I met Christian the first day I went to Folkets Park. Apparently a van had come by and donated lots of crates with fruits – by first eyesight he offered me a piece of watermelon, I said yes and the very next moment he pulled out a stanley-knife to cut it up.
I had an hour chat with him thursday evening. He’s forty years old, comes from Nigeria but went to Spain to work in 1996. He got a job as a constructionworker, got a spanish passport and was told that he could get work anywhere within the EU. He worked at several constructionsites the following years, but due to the crisis 5 million people suddently stood without jobs. Christian was one of them, so he started to search for other options to feed himself.
”Any job a man can get” – that’s what he’s searching for. Two months ago he decided to leave Spain and went to Denmark – he was told there was jobs to get, but at different employers he was met with a negative response. Even though he’s a EU citizen, and he has papers from Spain telling him he’s allowed to work legally in EU, noone wanted to hire him.
I asked him what Folkets Park ment to him. Suddently he talked a different language. Apparently he asked for a cig from a friend – straight after he returned with a halfway smoked cigaret, burned the filter a couple of seconds to desinfect it, he answered. ”This is where I meet my friends. Take a look around. Except for the romanians, everyone here is from the black Africa. The problem is not the fact that there’s no jobs to get here. The problem is the war in Africa. Here in Folkets Park I meet up with people I share a great history and culture with.”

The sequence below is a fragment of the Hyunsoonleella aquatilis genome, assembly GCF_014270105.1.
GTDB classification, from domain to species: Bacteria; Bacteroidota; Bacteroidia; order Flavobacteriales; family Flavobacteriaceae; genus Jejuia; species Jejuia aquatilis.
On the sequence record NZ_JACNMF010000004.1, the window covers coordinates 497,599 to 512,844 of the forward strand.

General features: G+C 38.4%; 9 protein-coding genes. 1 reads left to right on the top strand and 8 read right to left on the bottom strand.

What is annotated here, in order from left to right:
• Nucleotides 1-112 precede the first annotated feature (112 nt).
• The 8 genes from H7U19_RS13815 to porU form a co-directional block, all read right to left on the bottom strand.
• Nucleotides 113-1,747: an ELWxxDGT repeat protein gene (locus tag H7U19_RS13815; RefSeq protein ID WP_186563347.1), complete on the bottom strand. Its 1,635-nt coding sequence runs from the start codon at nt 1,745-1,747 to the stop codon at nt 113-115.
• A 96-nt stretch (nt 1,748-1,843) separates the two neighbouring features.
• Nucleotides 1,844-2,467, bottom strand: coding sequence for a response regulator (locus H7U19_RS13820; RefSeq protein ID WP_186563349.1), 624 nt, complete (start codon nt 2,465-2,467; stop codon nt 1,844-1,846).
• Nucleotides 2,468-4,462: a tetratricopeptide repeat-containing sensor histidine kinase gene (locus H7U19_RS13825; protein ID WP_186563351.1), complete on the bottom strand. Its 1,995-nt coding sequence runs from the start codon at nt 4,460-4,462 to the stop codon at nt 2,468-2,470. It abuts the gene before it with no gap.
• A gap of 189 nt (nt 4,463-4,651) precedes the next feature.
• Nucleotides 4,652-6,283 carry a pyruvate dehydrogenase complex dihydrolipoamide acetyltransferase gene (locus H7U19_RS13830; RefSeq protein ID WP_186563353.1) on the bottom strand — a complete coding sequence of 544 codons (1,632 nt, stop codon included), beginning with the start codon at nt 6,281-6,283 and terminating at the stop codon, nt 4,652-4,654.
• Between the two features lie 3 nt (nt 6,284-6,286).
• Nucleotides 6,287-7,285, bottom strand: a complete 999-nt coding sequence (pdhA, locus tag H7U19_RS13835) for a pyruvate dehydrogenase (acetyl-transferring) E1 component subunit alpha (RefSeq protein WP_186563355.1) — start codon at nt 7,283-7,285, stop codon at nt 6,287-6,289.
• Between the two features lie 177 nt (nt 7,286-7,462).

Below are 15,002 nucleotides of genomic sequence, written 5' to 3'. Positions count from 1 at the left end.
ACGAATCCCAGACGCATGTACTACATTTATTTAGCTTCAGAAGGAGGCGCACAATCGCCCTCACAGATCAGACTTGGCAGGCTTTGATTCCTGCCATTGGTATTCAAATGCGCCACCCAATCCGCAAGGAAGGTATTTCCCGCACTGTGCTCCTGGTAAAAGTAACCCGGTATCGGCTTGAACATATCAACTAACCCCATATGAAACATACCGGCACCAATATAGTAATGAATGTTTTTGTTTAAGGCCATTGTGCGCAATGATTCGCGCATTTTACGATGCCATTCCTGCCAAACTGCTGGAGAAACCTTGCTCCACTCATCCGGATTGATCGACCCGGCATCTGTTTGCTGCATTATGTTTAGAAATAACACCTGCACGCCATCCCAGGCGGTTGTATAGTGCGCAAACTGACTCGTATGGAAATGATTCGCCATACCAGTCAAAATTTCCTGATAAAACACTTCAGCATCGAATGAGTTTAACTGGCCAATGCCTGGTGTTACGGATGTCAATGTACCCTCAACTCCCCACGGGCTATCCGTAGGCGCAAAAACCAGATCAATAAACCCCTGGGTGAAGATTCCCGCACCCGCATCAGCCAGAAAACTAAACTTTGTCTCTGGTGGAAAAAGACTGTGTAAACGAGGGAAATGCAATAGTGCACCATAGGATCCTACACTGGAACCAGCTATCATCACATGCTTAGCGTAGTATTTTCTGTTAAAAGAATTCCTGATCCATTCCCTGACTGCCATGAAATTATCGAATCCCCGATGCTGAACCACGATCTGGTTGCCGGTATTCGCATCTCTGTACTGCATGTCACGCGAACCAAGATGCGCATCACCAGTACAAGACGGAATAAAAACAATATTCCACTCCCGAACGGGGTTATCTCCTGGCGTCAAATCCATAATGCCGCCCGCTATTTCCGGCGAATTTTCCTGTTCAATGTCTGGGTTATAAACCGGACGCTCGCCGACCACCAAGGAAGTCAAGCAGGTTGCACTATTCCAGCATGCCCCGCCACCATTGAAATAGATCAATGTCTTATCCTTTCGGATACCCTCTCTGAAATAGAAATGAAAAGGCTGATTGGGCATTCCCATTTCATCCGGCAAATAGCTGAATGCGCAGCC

Christian shares an apartment with several others – living at a room by himself and pays 4000 kroner a month from a saving he did during working in Spain.
I asked him if I could take his portrait. Instantly he said no. I was confused – he wanted a more formal interview, and wanted to get published in a big newspaper. He told me he felt all clumsy being amongst the guys in Folkets Park and he wanted to get photographed wearing a suit and to get invited to my studio, with prepared questions. And coffee and tea on the table. Since I don’t have a studio, this never happened.
If anyone out there has a contact to a big newspaper, and they’d like an interview with Christian – don’t hesitate to contact me and I’ll hook you up.
Words by Lasse Kofod.